Lost Fishing Letters

It has long occurred to me that often when guiding, the anglers with me are more interested in hearing my stories from sixty years in the sport than actually catching fish. I have been lucky in that I have met and even fished with so many anglers of note over my life in fishing, and that these anecdotes of mine are based on fact not hearsay. Very often, my memories are sparked by stumbling onto letters from the distant past, letters that open up all manner of long-locked memories. When I do come across these letters, there might be interest in my telling of the tales surrounding them?

This letter from Chris Tarrant is a case in point. My wife Enoka found it in a dusty copy of Fifty Fish To Catch, and all the vividness of that period came flooding back as a result. The short letter has not kicked off recollections of Chris alone. In the years around 2006, when the letter was written, I was involved with Chris, but also Ian Botham and especially Bob James. All three of these characters merge in my story of that period, and perhaps that story is worth telling. I say that because though I have searched the internet, what I have in mind saying I do not think you’ll find elsewhere. I am very aware that whatever I say is from my point of view, and there will be other sides to the events recalled. I’m also aware that dates might not be precise. I keep a fishing diary but not one of fishing politics.

All this starts very early in the new century when I met Bob James ever more frequently down on the river Wye. I had long been a supporter of the Anglers’ Conservation Association, and around that time Bob, and wife Jane, suggested that I accept the post of Vice President of that organisation. Jane was of course the CEO (or some such) and Bob was responsible for PR. Chris Tarrant was also President, and that is how the relationship started. I think we got on, all of us. In 2008, Chris agreed to write a foreword for Fifty Fish, which no doubt contributed massively to its comparative success. We all met frequently on ACA business, and I remember the occasions with affection.

At that time, I was working for the Hardy Creative Team and was the member who helped set up the TV series called Botham on the Fly. That was filmed in 2005/6 and featured Ian, along with game angler friends like Eric Clapton, Mike Atherton and of course, Chris Tarrant himself. There is SO much I could tell you about that filming experience, but this is about CT so I will restrict myself to his episode with Ian, shot on the Tyne. OMG. Botham and Tarrant! Two huge characters. Both prowling alpha males. Competition writ large… though not as large as the bar bill I recollect. Chris had to be levered from his bed at the start of the filming, looked like a ghost, but once the cameras rolled, went on to be the calm, assured TV star that he always was. A complete pro. I can’t remember a fish being caught, and perhaps that was all for the best given the nature of the two big beasts on the bank. Mind you, they could both fish, as could Liam, Botham’s son who was with us that shoot.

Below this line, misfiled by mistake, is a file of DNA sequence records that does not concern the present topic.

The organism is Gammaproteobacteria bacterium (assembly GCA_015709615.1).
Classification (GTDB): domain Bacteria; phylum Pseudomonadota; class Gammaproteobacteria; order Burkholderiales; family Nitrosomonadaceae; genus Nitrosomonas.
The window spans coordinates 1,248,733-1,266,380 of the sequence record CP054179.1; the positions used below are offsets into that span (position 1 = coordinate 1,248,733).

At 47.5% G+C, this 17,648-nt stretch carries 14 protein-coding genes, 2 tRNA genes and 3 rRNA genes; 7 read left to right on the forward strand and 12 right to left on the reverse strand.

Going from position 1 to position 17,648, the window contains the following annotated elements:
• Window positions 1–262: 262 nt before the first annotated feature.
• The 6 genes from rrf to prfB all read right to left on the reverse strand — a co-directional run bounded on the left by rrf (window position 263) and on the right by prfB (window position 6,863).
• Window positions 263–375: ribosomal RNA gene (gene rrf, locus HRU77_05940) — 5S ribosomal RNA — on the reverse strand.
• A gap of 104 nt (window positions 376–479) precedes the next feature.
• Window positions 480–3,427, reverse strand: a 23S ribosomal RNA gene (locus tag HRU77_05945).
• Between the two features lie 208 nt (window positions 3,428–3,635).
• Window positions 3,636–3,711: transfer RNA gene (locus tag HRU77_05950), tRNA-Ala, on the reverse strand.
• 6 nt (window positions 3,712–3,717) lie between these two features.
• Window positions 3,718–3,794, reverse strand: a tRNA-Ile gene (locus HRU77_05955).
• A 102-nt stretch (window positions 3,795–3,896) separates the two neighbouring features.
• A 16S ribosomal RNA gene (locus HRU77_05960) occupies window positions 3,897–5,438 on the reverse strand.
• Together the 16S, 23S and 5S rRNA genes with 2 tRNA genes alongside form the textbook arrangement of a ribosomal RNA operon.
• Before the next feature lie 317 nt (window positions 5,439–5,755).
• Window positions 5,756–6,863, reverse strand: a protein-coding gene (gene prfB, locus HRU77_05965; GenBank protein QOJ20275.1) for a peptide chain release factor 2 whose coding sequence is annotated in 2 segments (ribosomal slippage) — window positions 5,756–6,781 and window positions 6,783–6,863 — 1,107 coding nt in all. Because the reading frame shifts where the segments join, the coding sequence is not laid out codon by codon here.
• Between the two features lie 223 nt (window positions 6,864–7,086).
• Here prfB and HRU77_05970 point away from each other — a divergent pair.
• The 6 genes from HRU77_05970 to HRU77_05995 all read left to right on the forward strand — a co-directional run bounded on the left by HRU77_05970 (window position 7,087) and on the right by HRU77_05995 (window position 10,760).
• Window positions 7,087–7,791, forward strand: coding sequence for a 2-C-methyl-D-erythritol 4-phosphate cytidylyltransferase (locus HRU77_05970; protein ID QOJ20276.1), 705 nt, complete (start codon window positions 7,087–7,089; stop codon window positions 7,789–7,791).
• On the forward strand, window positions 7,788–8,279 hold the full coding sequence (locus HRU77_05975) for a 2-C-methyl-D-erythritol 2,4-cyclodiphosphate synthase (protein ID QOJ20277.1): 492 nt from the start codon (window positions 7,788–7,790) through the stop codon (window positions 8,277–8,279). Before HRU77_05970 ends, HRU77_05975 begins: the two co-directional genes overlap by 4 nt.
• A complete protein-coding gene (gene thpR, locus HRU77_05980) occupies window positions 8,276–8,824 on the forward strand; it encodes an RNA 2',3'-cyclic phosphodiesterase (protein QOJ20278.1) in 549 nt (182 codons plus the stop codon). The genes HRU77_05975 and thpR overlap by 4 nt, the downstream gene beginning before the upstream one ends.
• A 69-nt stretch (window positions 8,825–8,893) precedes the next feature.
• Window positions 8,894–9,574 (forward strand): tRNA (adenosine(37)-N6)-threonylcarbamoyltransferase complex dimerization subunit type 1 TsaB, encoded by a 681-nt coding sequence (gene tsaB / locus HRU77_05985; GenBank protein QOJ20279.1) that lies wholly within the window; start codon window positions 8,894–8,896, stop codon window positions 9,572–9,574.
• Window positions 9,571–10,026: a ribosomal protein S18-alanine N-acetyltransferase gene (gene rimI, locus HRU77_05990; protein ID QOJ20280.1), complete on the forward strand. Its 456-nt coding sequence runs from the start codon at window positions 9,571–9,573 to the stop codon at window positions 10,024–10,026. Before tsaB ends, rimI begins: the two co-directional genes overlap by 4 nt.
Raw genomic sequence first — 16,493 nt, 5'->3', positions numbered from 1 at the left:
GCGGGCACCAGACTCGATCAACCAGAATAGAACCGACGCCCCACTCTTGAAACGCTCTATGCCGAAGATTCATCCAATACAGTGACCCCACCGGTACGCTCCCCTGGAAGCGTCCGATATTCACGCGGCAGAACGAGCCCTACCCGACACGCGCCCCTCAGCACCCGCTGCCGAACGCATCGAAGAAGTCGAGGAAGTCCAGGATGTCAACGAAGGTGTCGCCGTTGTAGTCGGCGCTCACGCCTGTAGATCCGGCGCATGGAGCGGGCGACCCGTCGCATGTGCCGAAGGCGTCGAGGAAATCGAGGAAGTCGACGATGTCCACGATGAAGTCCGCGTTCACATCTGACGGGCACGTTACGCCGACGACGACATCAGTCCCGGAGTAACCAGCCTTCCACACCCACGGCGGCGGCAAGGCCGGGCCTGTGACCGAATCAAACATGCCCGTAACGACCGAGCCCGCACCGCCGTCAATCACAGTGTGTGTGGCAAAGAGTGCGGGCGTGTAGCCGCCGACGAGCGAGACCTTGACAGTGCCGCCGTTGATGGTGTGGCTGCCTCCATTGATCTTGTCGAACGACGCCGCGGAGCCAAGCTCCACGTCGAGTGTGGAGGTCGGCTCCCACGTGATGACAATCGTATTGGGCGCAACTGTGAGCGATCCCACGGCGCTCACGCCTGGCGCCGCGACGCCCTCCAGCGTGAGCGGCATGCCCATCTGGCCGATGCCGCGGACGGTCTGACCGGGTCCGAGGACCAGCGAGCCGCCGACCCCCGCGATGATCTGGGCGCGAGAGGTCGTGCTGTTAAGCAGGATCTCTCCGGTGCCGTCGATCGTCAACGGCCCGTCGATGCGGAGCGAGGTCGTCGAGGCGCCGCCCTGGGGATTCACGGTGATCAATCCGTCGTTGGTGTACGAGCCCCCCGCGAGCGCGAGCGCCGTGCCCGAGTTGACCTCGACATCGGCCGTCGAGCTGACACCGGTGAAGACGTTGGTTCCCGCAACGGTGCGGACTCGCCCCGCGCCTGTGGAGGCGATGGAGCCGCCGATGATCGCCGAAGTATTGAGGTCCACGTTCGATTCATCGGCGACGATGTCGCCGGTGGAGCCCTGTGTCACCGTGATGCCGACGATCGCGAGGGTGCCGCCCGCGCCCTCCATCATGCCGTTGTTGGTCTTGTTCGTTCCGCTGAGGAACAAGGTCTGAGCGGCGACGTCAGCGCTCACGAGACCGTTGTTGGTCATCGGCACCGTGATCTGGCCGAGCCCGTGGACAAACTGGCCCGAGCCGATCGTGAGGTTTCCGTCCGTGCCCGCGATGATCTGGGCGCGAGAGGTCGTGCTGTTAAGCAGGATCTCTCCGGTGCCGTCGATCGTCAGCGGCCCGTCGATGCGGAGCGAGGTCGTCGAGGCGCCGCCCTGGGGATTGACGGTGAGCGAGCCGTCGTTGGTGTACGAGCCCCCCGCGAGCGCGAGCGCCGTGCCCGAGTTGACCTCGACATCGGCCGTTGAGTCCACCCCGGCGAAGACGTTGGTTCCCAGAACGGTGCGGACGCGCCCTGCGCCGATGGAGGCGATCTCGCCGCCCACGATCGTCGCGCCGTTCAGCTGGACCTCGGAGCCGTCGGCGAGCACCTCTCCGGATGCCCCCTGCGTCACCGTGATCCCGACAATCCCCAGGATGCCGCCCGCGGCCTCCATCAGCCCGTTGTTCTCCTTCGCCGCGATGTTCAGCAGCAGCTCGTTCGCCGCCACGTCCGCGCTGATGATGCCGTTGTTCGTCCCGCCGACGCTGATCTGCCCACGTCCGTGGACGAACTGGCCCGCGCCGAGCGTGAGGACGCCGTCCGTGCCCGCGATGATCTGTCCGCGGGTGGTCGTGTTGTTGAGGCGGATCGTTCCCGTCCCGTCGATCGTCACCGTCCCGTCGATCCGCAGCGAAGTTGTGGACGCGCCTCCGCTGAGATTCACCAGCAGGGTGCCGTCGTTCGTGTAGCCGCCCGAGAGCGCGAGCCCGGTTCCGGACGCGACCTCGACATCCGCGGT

The bonds began to creak a few years on from that. Bob and I had started to guide together, and that was a mistake for both of us. I had been warned against any involvement with Bob by Hugh Miles, but I am not here to apportion blame. Our trips on the Wye were tough, but two trips to Spain proved disastrous. I remember saying after the second of these that you work for fun and/or money, and Spain provided neither. The end of the collaboration was nigh. Bob’s fault or mine? Is any divorce a simple case of rights and wrongs?

But of course, what actually finished it entirely was the furore at the ACA itself. Some of you will recall the acrimony of the period when Bob and Jane were the victims of a witch hunt… to a degree. Bob and Jane had been in the habit of bringing friends onto the ACA council (for want of a better word, and me included) but not all turned out to be as biddable as expected. Bob and Jane were evicted from the ACA offices at Leominster, and we were all called to a meeting soon after… to which Bob and Jane were not invited. The press at the time was full of speculation, whilst bonkers assertions were made. Both Bob and Jane drove around in matching Range Rovers. They had a house in the Caribbean paid for by the ACA… that sort of thing and more.

I was the only person voting to save Bob and Jane at that meeting, and they were duly evicted. Chris Tarrant, who always remained close to Bob, cooled to me as a result, and I think he believed I could have done more. I was sorry about that as he had been a good friend, though a distant one admittedly. Bob, too, felt let down by me and that signalled the end of our long relationship – after all, we had met in happy circumstances back in 1987. Perhaps he was right. My feeling then and now is that Bob and Jane did nothing wrong, and if they were paid handsomely, then that was not entirely their fault but that of the trustees equally or more so.

No, my guess is that there were those in the ACA who wanted to see the organisation subsumed into a much broader one… the Angling Trust, and indeed that was soon to actually happen, in 2009, I believe. Possibly the James era had to come to an end. Possibly the brand, spanking new AT demanded more modern thinking and leadership for the many challenges to come. Probably the intervening decade has proved the wisdom of this decision.

In retrospect, Bob, Chris and Ian were all good for angling in their different ways. I remember them all three with affection and still think it is shame that events turned out like they did. So, there you have it. A snatch of history that you’ll struggle to find elsewhere, even though, as I am the first to admit, these are my memories of a stressful time that might not accord to theirs.

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